Professor Behe admitted in “Reply to My Critics” that there was a defect in his view of irreducible complexity because, while it purports to be a challenge to natural selection, it does not actually address “the task facing natural selection.” […] Professor Behe specifically explained that “[t]he current definition puts the focus on removing a part from an already-functioning system,” but “[t]he difficult task facing Darwinian evolution, however, would not be to remove parts from sophisticated pre-existing systems; it would be to bring together components to make a new system in the first place.” Id. In that article, Professor Behe wrote that he hoped to “repair this defect in future work;” however, he has failed to do so even four years after elucidating his defect.
“Design” analogies don’t work because airplanes and watches don’t reproduce.
Indeed, the assertion that design of biological systems can be inferred from the “purposeful arrangement of parts” is based upon an analogy to human design. Because we are able to recognize design of artifacts and objects, according to Professor Behe, that same reasoning can be employed to determine biological design. […] Professor Behe testified that the strength of the analogy depends upon the degree of similarity entailed in the two propositions; however, if this is the test, ID completely fails. Unlike biological systems, human artifacts do not live and reproduce over time. They are non-replicable, they do not undergo genetic recombination, and they are not driven by natural selection. […] For human artifacts, we know the designer’s identity, human, and the mechanism of design, as we have experience based upon empirical evidence that humans can make such things, as well as many other attributes including the designer’s abilities, needs, and desires.
Intelligent Design Creationism is like UFOs, astrology, and white supremacy: the arguments are a lot more convincing if you already accept the conclusions:
throughout the entire trial only one piece of evidence generated by Defendants addressed the strength of the ID inference: the argument is less plausible to those for whom God’s existence is in question, and is much less plausible for those who deny God’s existence.
Stomp stomp stomp:
Accordingly, the purported positive argument for ID does not satisfy the ground rules of science which require testable hypotheses based upon natural explanations. […] ID is reliant upon forces acting outside of the natural world, forces that we cannot see, replicate, control or test, which have produced changes in this world. While we take no position on whether such forces exist, they are simply not testable by scientific means and therefore cannot qualify as part of the scientific process or as a scientific theory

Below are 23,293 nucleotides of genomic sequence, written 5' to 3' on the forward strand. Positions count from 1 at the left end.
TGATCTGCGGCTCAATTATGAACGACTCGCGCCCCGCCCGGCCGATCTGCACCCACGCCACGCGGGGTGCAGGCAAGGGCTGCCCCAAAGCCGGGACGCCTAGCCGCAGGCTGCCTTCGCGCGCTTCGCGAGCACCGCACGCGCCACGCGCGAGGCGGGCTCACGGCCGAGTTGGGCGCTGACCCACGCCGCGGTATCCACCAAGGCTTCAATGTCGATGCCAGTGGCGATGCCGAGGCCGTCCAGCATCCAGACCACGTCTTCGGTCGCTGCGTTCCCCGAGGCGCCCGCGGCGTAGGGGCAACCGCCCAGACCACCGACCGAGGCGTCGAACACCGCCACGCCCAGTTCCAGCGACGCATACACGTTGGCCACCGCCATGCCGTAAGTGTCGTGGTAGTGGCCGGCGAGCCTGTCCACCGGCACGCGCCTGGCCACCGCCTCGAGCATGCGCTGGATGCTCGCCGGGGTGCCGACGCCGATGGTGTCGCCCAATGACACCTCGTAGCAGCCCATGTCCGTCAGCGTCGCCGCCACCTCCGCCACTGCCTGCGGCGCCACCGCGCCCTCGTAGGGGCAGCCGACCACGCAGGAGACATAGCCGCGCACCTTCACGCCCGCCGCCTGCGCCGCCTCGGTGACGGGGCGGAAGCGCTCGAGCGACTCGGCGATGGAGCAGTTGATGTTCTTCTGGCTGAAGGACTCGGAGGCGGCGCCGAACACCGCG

I particularly like the “we take no position on whether such forces exist” flourish. Clearly, judge Jones is a gentleman who, if he crushed an enemy under the treads of an Abrams tank, would then offer him a ride into town.
p. 84, footnote:
Moreover, the Court has been presented with no evidence that either Defendants’ testifying experts or any other ID proponents, including Pandas’ authors, have such paleontology expertise as we have been presented with no evidence that they have published peer-reviewed literature or presented such information at scientific conferences on paleontology or the fossil record.
Paraphrased: “As far as the court can determine, the authors of Pandas are talking out their ass.”
p. 86, footnote:
Additionally, testimony provided by Professor Behe revealed an increasing gap between his portrayal of ID theory and how it is presented in Pandas. Although he is a “critical reviewer” of the work, he disagrees with language provided in the text, including but not limited to the text’s very definition of ID.
The evidence presented in this case demonstrates that ID is not supported by any peer-reviewed research, data or publications.
p. 88, footnote:
The one article referenced by both Professors Behe and Minnich as supporting ID is an article written by Behe and Snoke entitled “Simulating evolution by gene duplication of protein features that require multiple amino acid residues.” […] A review of the article indicates that it does not mention either irreducible complexity or ID. In fact, Professor Behe admitted that the study which forms the basis for the article did not rule out many known evolutionary mechanisms and that the research actually might support evolutionary pathways if a biologically realistic population size were used.
(The thrilling conclusion is here.)